"I tried to put a strong face on," Koskie said. "Then, 15 minutes before the game, it hits you. I just kind of broke down, and Eddie [Guardado] came over and said, 'Man, you all right?' "
Koskie walked into manager Ron Gardenhire's office. "I said, Gardy, this is what I'm going through right now, but I want to play," Koskie said. "But [after the home series] when it came time to get on that plane, I just couldn't do it. I remember leaving that plane, feeling like I let everybody down. But I look back at it and it was what I needed to do -- be with my wife.”
I can’t even imagine trying to play baseball through that. But sadly, that was not it, there was more:
In the fall Shannon again became pregnant. "Last Friday, we found out she's 21 weeks along, and just miscarried again," Koskie said. "It was tough, because they had to birth this one, because she was so far along. To see her go through all of this, all the pain she had, it was very stressful.
"And just when we thought it was all said and done, she started hemorrhaging on Monday morning. I rushed her to the hospital."
Koskie and his wife, Shannon, have dealt with it as well as can be hoped, and as expected, Koskie gave credit to others.
When Koskie rejoined the team last August, he admits his legs were shaking, and he had trouble playing. Thursday, he said that he and Shannon have faced this week with resolve.
"I'm very thankful that Shannon is all right, and that we have the two boys," Koskie said. "I'm truly thankful for her parents, my family, my sister, her sister, our friends . . . everybody who has surrounded us in this situation.
"I can't tell you how good this organization has been to us. [General manager] Terry Ryan, Gardy, my teammates, the whole organization has been tremendous, as far as being understanding and supportive.
"Matthew LeCroy and his wife, Holly, helped us out last week, and I don't know what we would have done without them. Terry Steinbach and his neighbors in Minnesota, they've been great to us. The care we received at the hospital here was phenomenal.
"When I talked to Gardy last August, he told me, 'Son, I know we're in a pennant race, but you need to be with your family.' "
But Corey Koskie is also very upfront in letting people know exactly where his strength to deal with such situations comes from:
Koskie, a devout Christian, said he refuses to ask "what might have been," in terms of baseball or life.
"In times of trouble and turmoil, you get to a point where you think almost in terms of self-pity," he said. " 'Why does this happen to me? I've always done what You've told me to do.' But the focus should be on thanking Him for everything He has given us.
"If you look at where I am in my life, playing professional baseball and doing well financially, well, that's what a lot of people view as success.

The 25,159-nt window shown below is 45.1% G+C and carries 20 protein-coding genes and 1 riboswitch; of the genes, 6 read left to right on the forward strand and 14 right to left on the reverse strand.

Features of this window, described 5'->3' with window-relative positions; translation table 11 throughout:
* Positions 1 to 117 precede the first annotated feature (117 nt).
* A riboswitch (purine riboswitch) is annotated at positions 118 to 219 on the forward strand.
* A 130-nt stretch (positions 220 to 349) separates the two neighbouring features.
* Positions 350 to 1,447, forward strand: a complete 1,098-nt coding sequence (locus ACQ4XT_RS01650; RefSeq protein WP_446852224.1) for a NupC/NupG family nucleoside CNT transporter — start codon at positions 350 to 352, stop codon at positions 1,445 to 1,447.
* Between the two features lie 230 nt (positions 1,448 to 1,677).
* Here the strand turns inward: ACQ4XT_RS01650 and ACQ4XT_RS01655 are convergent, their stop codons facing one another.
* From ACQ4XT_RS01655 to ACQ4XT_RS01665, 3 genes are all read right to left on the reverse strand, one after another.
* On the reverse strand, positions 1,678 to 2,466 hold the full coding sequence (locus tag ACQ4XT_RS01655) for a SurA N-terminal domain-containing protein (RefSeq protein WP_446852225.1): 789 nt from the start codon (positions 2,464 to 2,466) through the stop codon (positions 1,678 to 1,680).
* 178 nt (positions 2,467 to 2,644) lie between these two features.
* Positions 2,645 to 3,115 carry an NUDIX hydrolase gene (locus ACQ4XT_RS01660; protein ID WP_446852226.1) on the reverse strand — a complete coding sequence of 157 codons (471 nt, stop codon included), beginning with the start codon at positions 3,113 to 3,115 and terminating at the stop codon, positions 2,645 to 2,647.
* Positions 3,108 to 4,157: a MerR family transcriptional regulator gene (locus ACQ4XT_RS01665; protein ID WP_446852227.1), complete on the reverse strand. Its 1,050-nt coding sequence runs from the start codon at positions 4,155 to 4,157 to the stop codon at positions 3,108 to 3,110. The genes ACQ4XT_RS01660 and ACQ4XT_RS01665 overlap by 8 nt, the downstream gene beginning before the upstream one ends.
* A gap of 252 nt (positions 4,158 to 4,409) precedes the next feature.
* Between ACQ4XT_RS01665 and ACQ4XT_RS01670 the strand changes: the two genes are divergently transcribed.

"No matter how much you make, there will always be somebody who has more. You see a lot of unhappy people, and they buy the big watches and diamonds. That stuff is fine, but if that's what makes you feel good about yourself, you're in trouble."
Here is a quote from Koskie that should help put everything back into perspective.
"Instead of always thinking, 'This is where I want to get,' I want to say that I'm very happy with what I've been blessed with."
I frequently talk about how important statistics are in evaluating a player. But this would be an extreme, unfortunate situation of when there is no way that statistics tell the full picture of what happens in a baseball game. They can’t tell you how this type of situation will affect not only Corey Koskie, but the rest of his extended family, the players and coaching staff.
That is part of why I think that Corey Koskie’s value to the Minnesota Twins is maybe more important than it would be to other teams. The “family atmosphere” that Koskie has with the Twins would not necessarily be the same in a new clubhouse. That is why I think that the Twins should approach Koskie about extending his contract. Not because of these specific situations, but because of not only the talent that Koskie is on the field, but the leadership that he provides his teammates through his actions and efforts.
On final thought from Koskie that I think that we should think about every day!
"Instead of focusing on what we don't have, I want to be thankful for all we've been blessed with."
A lot of negative stories come out in the baseball world, from steroids to bench-clearing brawls, from contract disputes to ownership squabbles. I am one who, after the Kirby Puckett fiasco, does not believe that athletes should be considered role models. But, if you want one, look no further than the Twins Corey Koskie!
On that note, I am calling it a week! I hope you all have a wonderful weekend! Please take just a minute or two and think about all you have to be thankful for! If you have any questions or comments on this, anything baseball, anything from earlier in the week, the Timberwolves, TV shows or anything, please e-mail me. I’d be happy to hear from you!